Did you ever wonder why advertisers use celebrities to promote their products? Do these often drug-addicted, marriage-impaired, narcissistic, wealthy, spoiled people really know more than we do about life? Sure. And Michael Jackson is going to open a chain of childcare centers for latchkey kids next year while Hannibal Lechter opens a gourmet restaurant. Advertisers use celebrities because of something called “halo.” Halos are fine for angels, but they get hiring managers and professionals in real trouble. Halo is a naturally occurring process. It seems to be in our genes. It happens every time we meet a likeable person, and then, without gathering additional data, make an assumption that this person must also be smart, successful, happy, coordinated, etc. Basically, we take a “snippet” of information from one pleasant characteristic and use it to make a pretty big leap of faith about totally unrelated skills and abilities. Most of the time halo is no big deal, but when your job requires making expensive recruiting and hiring decisions, it becomes a real problem. A few weeks ago, I discussed some research that showed the interview is very good at measuring three characteristics associated with getting to know the candidate. These are agreeableness, extraversion, and openness to experience. Your basic, “Gee, you sound like the kind of person I’d like to get to know better” person. But, if your goal as a hiring manager or recruiter is to “get to know the person,” then you better come to grips with the fact that halo is actively at work undermining your objectivity. Want to know more about how halo distorts the facts? So tell me about yourself. For one thing, all we have to go on from most candidates is self-reported data. Assuming the interviewer was not raised on another planet, we all know in our hearts that self-reported data tends to be self-serving. It’s human nature. Everyone tends to forget and minimize past mistakes, so you’ll seldom hear anything bad from applicants – just good news, frequent successes, and great achievements in the face of serious obstacles. What is our human tendency to get around all this self-promotion? “Inexperienced” recruiters try to use lists of “trick” questions like “Describe your greatest success” and “Tell me about your greatest weakness” as if somehow the applicant will fall for this trick and tell us bad things about themselves. (Don’t worry if you are still doing this, almost everyone starts here). It takes a while, but most of us figure out that only the dullest applicant will give negative answers to this type of question. The smart ones have rehearsed answers that tell us nothing about their skills for the job. Rehearsed answers add to applicant halo. Some interviewers eventually graduate from using their “favorite questions” and learn to use behavioral-based questions (Paul Green, Targeted Selection, Accuhire, etc.). These techniques probe deeply the applicant’s background looking for evidence of legitimate job achievement. Evidence helps to verify applicant answers by focusing on job-specific skills, but remember the data is still largely self- reported. Smarter people tend to have more halo and do better in interviews, but this does not necessarily lead to higher job performance. You have references? It would be helpful if past employers could verify applicant job performance, but our litigious society discourages legitimate job references. Fear of litigation tends to squelch past performance data to demographics like salary, title, and employment duration. Personal references? They’re not biased. Noooo. What’s left? How about panel interviews? Same difference. Just more people firing more questions. Hundreds of thousands of dollars invested based on the halo generated by agreeableness, extraversion and openness to experience. Sound like a problem to you? The Way Out I think it is insulting to suggest that recruiters in today’s market should “start” looking for qualified people. Was it okay to look for unqualified people yesterday? I don’t think so. I’m pretty sure that most recruiters want to do a good job, otherwise there would not be so many, “Anyone have a good question?” questions on the forum. But, before any recruiter can become really good at the job, he or she must use tools that minimize halo. For one thing, start using some form of behavioral or situational interviews. As I mentioned before, these will not do a good job discovering an applicant’s conscientiousness or emotional stability (I am not referring to emotional “intelligence”, that is an entirely different matter). But, they will do a better job of measuring applicant’s problem solving, planning and interpersonal competencies. But remember, any style of interview is limited to self-reported data and interviewer bias. If you want better than 10-15% interview accuracy, you need to use better tools – tools that look more like the job. If you are hiring a salesperson, manager, customer service rep, self-directed team member, or any other position where interpersonal skills are a critical part of the job, then only a simulation can measure one-on-one skills. Simulations are not the same practice events you suffered through in workshops. They are tests and should have all the controls of a good test. Forget the “sell me a pencil”, nonsense. Good simulations have about 60-70% job-skill predictability. Role-plays need uniform administration, controlled times, trained role-players, and uniform scoring guides. If you are a Targeted Selection graduate, you should be able to buy some decent role-plays from your vendor. If your vendor doesn’t know about role-plays, get another vendor. Role-plays are good examples of content-valid selection tools. If role-plays are the best measure of one-on-one skills, then what do you think are the best measures of mental ability? Right! Mental tests and exercises are the most accurate measures of mental ability. They are good tools to use whenever the applicant will face serious mental challenges and solve problems encountered in professional positions, technical customer service, some first line manages, mid and upper level managers. Be careful you don’t set the scores too high, though you only need scores high enough to be successful in the job. High scores tend to have adverse impact and may lead to turnover (people who are too smart for the job tend to get bored). Tests of problem-solving ability come in many types too numerous to mention, but they need criterion validation studies to set cutoff scores and find the balance point between screening out the qualified and screening in the unqualified. Mental alertness tests have about a 25% association with job performance. The last area is one I call AIMs – my acronym for attitudes, interests and motivations. These are the real “drivers” of performance. If you have the right one-on-one skills and a good head on your shoulders – your AIMs determine how you choose to use these abilities. You’ll seldom hear anything but good AIMs expressed during an interview. AIMs lay “under the waterline” and are rarely exposed to others or even expressed to oneself. A good AIM test tells you about three sides of performance:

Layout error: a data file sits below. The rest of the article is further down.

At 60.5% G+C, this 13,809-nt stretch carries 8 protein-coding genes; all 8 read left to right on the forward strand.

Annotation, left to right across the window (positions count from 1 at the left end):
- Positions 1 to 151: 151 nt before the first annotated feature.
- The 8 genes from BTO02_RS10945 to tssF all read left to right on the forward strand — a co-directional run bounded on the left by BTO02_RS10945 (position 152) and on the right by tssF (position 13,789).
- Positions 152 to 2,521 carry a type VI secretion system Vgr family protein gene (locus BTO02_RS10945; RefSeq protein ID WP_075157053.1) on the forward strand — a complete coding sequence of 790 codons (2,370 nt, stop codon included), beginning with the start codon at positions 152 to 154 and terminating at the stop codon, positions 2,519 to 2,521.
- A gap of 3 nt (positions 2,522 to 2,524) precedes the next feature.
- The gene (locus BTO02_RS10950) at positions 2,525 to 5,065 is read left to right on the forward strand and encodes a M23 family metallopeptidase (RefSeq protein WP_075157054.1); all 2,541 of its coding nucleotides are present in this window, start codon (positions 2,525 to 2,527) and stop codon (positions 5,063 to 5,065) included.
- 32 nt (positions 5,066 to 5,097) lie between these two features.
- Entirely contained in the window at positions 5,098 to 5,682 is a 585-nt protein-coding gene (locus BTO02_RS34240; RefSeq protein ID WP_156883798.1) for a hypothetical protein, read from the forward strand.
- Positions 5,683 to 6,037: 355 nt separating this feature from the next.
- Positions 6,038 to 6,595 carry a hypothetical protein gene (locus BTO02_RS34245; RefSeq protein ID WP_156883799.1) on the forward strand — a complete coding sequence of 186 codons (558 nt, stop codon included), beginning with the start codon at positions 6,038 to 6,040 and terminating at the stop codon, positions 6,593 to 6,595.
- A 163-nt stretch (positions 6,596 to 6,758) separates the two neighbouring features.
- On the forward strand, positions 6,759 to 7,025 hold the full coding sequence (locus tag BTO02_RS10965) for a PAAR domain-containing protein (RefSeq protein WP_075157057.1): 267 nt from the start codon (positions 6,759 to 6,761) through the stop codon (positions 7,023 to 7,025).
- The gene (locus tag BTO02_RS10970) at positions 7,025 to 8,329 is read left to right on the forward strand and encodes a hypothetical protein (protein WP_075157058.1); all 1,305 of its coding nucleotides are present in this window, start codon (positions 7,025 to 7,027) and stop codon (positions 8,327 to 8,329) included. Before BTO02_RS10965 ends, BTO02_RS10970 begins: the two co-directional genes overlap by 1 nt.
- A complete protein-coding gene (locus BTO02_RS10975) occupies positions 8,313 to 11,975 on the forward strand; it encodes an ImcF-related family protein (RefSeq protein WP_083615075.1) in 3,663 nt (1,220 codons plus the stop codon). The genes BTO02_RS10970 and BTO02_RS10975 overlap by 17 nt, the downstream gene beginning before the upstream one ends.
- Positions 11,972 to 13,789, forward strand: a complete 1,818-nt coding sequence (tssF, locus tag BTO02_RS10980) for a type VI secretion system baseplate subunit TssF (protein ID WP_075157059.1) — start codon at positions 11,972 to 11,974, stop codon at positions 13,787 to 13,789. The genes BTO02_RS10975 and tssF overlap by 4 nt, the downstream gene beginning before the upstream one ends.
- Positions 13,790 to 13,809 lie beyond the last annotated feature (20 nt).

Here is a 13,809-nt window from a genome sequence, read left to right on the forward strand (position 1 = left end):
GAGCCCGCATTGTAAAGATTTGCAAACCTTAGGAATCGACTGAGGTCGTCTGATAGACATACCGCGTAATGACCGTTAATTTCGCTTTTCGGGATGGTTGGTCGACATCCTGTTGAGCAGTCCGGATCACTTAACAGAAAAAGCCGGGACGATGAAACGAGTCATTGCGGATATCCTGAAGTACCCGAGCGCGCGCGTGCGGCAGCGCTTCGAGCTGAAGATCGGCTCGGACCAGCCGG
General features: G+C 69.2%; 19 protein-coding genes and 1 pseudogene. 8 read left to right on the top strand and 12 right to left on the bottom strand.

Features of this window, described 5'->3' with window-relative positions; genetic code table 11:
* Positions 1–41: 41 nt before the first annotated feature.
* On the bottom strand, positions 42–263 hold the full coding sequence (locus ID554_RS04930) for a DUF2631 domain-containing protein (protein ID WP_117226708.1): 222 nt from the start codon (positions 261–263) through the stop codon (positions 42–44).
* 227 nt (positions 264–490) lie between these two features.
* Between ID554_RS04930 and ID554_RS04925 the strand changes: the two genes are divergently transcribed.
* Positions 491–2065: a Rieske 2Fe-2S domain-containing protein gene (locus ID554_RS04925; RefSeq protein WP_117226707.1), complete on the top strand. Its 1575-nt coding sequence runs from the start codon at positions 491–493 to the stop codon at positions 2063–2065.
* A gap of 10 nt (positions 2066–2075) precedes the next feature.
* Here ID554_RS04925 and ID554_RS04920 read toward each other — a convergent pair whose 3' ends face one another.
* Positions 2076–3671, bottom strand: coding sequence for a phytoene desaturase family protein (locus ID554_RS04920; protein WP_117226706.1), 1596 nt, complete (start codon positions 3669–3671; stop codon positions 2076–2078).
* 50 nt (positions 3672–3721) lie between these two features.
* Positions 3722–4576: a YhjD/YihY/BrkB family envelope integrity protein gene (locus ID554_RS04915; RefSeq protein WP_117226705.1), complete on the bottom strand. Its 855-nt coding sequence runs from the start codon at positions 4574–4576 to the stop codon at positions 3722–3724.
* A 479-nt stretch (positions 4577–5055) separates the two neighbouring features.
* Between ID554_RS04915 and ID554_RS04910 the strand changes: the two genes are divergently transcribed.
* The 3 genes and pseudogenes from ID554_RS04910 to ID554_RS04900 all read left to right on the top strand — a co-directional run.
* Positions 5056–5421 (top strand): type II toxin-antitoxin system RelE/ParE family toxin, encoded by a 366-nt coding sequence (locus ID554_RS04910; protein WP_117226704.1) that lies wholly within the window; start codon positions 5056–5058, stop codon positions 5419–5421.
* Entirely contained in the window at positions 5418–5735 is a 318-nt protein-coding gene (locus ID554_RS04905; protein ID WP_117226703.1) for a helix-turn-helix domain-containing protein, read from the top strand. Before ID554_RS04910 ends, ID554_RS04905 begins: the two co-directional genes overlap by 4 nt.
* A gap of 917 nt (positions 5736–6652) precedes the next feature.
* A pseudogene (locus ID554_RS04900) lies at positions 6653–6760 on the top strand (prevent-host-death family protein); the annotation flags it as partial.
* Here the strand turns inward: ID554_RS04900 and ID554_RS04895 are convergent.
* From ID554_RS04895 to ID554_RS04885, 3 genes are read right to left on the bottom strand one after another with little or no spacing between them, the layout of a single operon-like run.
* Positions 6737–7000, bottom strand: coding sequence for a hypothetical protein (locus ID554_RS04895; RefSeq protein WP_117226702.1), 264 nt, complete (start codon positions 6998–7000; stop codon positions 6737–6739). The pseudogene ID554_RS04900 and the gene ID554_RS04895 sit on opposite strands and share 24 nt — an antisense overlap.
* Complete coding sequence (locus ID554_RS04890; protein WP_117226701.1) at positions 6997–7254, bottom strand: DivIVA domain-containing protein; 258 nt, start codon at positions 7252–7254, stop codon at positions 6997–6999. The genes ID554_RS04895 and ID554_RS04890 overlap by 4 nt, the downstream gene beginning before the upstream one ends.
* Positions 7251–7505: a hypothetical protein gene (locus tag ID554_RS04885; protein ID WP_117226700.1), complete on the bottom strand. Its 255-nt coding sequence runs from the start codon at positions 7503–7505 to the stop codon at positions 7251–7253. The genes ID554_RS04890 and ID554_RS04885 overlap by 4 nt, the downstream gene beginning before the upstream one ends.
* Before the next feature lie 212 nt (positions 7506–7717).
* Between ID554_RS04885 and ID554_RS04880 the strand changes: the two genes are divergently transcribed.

- the applicant’s work standards,
- the applicant’s emotional stability, and
- the applicant’s job and cultural fit.
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(AIM data is not a coaching tool. You don’t coach someone to do something they don’t like or don’t believe in.) AIM data can be roughly broken town into ten different areas. These can be defined as combinations of problem solving, impulsiveness, idea generation/ innovation, expressiveness, inflexibility, perfectionism, self-centeredness, rule following, teamwork, and attitude toward work. The key to understanding AIMS is recognizing that different jobs have different combinations of AIMs and that one size does not fit all – AIMs have to be tailored to each position using a validation study. The End There you have it…halo is alive and well and actively undermining each placement decision you make. The way to minimize halo is to use better hiring tools: starting with structured interview technology, then adding cognitive ability tests, one-on-one simulations, and AIMs tests. What will you get? How about lower turnover, higher individual productivity, reduced training time, and better overall morale? Worth it? Well, consider the alternative: Does anyone have a favorite question that will help me better qualify applicants? <*SPONSORMESSAGE*>